Too many carrots from your garden? Have them for breakfast as a Coconut Carrot Oatmeal Bake. What can I say? I love cardamom and the citrusy flavor it gives to the cinnamon, ginger, carrots & apple. Like my other oatmeal bakes, this is lightened up with applesauce instead of butter, coconut milk and egg whites. I love the crunch from the walnuts and carrots, and sweetness from the raisins and apple. Oatmeal bake is a great meal prep and if you can use your over in the summer, you can still enjoy the end result hot or cold. Add a little yogurt and maple syrup for a deliciously easy breakfast.
Ingredients (serves 6).
- 1/2 c coconut flakes, toasted
- 3 c old-fashioned oats
- 1/2 t cinnamon
- 1 t cardamom
- 1/8 t ginger
- Pinch of sea salt
- 2 t baking powder
- 1 c shredded carrots, roughly chopped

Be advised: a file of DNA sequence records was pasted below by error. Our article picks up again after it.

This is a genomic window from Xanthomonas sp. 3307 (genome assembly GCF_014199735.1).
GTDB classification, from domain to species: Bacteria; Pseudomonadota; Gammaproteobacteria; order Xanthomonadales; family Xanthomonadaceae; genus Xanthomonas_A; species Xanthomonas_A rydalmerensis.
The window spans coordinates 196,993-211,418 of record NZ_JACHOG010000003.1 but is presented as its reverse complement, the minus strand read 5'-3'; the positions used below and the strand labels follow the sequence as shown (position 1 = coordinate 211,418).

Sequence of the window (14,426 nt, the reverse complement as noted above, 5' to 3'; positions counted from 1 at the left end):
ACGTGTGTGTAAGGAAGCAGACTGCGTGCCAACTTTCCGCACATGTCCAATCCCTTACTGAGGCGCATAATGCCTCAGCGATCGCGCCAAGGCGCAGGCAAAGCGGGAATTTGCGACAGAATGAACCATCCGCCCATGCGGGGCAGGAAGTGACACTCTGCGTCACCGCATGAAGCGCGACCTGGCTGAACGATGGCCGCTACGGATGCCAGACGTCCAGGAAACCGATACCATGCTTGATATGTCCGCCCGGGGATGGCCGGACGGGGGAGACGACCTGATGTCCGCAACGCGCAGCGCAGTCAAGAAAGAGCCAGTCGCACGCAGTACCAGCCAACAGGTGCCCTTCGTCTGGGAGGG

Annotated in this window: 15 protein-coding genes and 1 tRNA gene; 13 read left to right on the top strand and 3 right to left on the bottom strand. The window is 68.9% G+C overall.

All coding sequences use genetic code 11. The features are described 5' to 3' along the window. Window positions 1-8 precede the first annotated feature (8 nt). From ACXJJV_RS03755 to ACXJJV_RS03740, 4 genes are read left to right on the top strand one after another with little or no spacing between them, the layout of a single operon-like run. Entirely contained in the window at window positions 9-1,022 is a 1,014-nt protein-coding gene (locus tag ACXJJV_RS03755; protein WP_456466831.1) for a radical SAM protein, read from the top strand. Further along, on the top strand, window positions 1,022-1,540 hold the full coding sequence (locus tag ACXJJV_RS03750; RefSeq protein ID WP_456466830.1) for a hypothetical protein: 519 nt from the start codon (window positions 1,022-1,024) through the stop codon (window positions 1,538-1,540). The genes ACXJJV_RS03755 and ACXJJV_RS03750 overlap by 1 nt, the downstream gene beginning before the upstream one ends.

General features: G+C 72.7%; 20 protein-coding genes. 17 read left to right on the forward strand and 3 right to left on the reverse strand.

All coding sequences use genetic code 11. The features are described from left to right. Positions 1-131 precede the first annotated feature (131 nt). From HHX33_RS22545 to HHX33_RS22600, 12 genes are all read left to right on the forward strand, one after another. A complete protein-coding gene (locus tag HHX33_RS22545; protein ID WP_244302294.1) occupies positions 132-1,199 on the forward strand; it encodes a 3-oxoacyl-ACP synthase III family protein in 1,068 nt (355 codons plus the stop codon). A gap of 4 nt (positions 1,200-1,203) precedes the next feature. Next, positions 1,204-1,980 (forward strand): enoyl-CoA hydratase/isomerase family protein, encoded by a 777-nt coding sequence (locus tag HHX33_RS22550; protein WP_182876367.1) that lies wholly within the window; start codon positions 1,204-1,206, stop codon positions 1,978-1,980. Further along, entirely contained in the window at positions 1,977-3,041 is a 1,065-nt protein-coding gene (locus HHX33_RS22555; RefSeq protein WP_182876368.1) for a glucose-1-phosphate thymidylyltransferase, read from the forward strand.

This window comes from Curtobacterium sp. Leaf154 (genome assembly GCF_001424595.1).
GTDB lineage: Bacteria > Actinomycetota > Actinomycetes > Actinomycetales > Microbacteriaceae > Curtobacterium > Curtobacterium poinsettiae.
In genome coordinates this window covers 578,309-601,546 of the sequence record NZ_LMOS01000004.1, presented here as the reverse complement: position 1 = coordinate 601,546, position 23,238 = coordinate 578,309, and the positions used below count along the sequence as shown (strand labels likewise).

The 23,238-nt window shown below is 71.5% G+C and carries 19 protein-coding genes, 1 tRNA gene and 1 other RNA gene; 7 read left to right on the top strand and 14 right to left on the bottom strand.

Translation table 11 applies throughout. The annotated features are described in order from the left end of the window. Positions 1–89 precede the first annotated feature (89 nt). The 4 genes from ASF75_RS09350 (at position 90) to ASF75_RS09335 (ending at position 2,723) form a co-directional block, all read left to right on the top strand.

- 1/2 c chopped walnuts
- 1/4 c raisins
- 1 c unsweetened applesauce
- 1 c canned light coconut milk (just the liquid) or milk of choice
- 2 egg whites
- 1 t vanilla extract
- 1 apple, chopped
- Preheat oven to 350ºF.
- In the large 9×13 baking pan you’ll use for the oatmeal bake, toast coconut on highest rack for 3-4 min until golden. Remove from heat.
- In a large bowl, mix oats, spices, salt and baking powder. Fold in chopped carrots, walnuts, raisins and toasted coconut.
- Add applesauce, coconut milk, egg whites and vanilla directly over dry ingredients. Fold in apples.
- Grease the pan you used to toast coconut. Transfer mixed oatmeal to greased pan. Bake 18-22 min or until set and firm.
- Let cool before serving. Cut into 6 squares.
- Add any toppings of choice. I enjoy yogurt (plain non-fat Greek or Siggi’s vanilla skyr), fresh fruit and some maple syrup (oops — added too much in photos trying to take an action shot!).
Inspired by Real Simple‘s “Big Batch Morning Glory Baked Oatmeal,” but adapted from my Oatmeal Bake. Also try:
Nutrition for 1 out of 6 squares (without toppings).
296 calories • 14.1 g fat (39%) • 41.8 g carbs (51%) • 8.4 g protein (10%) • 7.1 g fiber • 11.7 g sugar
* These are estimates based off specific products I used and how I entered ingredients in a fitness tracker. This is completely subjective and used to give a rough nutritional estimate.